However, questions remain about the ideal development of pathway programs, and many have identified potential issues that must be addressed. In his portion of the talk, Dr Daly focused on research into conflicts of interest among pathway developers at three major firms. He found that between 69% and 92% of voting members at United States pathway vendors received an industry general payment in 2015. These payments may negatively affect perceptions of clinical pathways, Dr Daly said.

The future of clinical pathways are necessary to ASCO’s mission of fostering the highest level of oncology care around the world, according to Dr Zon. “We are in a field that uses very expensive diagnostics and very expensive drugs,” she said. “We need to promote education, information, and transparency as we move forward.”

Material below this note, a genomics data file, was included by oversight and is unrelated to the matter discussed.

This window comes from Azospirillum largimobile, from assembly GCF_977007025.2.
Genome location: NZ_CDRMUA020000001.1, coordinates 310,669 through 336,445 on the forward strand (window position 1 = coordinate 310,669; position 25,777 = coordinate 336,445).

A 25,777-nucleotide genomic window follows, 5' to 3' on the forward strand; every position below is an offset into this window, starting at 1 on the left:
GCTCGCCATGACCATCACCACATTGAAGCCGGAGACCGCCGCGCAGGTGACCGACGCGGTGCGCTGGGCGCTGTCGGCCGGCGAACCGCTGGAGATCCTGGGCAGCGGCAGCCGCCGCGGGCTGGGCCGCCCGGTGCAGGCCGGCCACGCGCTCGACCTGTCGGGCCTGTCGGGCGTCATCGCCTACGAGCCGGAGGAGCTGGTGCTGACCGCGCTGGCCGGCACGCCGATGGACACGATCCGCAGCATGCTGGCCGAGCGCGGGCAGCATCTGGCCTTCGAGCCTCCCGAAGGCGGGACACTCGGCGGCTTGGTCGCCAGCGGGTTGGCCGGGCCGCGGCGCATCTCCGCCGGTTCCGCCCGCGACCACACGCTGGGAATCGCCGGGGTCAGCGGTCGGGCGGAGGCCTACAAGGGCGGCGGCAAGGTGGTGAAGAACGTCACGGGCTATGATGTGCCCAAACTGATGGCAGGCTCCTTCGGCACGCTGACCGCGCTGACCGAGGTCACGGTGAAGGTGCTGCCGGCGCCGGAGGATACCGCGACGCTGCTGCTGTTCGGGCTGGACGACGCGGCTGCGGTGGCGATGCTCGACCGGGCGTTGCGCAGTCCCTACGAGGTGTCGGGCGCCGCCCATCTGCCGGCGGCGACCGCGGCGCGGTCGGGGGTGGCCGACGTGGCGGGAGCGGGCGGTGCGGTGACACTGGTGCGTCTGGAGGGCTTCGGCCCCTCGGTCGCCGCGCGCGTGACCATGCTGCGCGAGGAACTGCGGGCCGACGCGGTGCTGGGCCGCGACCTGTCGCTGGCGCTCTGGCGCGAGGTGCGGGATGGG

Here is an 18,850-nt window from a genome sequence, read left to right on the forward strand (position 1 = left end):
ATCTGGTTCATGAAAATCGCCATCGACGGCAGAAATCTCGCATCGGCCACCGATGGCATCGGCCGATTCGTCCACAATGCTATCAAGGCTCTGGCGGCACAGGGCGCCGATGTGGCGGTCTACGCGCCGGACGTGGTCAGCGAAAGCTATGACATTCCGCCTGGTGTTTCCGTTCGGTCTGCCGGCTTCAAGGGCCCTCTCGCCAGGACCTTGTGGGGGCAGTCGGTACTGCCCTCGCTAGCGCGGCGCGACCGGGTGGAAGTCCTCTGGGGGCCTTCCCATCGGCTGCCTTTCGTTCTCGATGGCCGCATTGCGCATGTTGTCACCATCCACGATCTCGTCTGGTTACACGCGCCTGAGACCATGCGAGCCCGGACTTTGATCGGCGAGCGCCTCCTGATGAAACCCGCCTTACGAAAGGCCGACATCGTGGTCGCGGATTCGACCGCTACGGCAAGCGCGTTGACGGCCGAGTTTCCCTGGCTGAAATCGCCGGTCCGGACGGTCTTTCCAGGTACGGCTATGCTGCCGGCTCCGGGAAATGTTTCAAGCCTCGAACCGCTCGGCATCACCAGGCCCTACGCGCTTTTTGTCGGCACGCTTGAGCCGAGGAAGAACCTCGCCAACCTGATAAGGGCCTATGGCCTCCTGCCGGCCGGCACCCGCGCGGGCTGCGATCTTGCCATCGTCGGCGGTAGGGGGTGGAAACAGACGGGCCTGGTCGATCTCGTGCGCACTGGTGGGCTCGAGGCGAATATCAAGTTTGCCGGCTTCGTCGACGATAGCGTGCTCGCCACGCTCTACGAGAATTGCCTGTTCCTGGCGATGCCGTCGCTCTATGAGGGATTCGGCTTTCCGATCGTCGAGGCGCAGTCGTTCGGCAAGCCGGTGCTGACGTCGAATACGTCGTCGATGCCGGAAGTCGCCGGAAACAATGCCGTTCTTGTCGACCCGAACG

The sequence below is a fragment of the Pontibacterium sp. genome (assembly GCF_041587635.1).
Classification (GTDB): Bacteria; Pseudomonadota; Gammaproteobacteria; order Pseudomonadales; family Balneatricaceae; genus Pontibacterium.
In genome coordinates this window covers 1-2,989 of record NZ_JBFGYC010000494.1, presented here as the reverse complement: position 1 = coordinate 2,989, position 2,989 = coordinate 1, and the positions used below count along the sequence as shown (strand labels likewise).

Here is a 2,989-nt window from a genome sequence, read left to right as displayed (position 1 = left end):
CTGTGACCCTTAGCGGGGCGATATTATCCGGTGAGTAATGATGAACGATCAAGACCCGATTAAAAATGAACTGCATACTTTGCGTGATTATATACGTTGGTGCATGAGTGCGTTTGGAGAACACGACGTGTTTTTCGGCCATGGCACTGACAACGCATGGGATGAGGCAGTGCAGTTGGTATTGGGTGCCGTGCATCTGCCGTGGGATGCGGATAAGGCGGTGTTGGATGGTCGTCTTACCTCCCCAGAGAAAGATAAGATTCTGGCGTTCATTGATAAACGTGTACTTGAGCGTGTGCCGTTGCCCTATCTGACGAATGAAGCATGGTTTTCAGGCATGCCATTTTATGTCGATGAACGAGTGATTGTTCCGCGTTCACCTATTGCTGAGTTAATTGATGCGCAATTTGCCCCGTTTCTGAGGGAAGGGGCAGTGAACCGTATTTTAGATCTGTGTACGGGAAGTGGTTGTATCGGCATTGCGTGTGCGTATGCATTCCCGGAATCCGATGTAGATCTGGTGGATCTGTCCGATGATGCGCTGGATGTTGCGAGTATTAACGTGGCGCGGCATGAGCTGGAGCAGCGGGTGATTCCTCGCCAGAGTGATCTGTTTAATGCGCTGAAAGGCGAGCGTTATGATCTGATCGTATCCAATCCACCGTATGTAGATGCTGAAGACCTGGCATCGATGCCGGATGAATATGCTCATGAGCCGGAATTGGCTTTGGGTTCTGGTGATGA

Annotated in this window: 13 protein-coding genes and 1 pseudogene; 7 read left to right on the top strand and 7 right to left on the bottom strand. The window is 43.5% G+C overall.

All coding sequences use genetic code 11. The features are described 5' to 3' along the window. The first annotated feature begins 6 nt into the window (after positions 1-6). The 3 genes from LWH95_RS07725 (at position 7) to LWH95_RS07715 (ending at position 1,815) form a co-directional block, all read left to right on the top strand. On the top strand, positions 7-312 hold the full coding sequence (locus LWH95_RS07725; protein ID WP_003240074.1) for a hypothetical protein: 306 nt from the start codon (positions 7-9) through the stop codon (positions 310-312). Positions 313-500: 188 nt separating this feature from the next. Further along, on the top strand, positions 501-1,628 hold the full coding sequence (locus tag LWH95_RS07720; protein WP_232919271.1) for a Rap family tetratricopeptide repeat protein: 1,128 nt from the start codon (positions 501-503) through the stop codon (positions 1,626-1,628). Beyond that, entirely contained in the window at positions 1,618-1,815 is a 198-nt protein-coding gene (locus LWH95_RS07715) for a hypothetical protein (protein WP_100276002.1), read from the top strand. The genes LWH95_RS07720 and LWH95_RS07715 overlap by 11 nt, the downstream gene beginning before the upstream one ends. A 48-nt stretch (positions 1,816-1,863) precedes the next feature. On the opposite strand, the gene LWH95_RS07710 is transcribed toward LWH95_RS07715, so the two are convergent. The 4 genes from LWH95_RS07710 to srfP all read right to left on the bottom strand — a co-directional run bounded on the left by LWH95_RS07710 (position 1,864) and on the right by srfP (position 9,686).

One future area of interest for ASCO is a California state legislation bill called The Oncology Clinical Pathways Act of 2017, which would “prohibit a plan or health insurer from, among other things, developing or implementing a clinical pathway that discourages clinical pathways or interferes with the independent clinical judgment of a provider.”

ASCO supports this legislation. In an official statement, Daniel F Hayes, MD, the organization’s then-president, called the bill “a critical first step towards ensuring that the process for developing oncology clinical pathways is consistent and transparent.” The bill is currently being held in the state appropriations committee, with no further legislative action expected in 2017.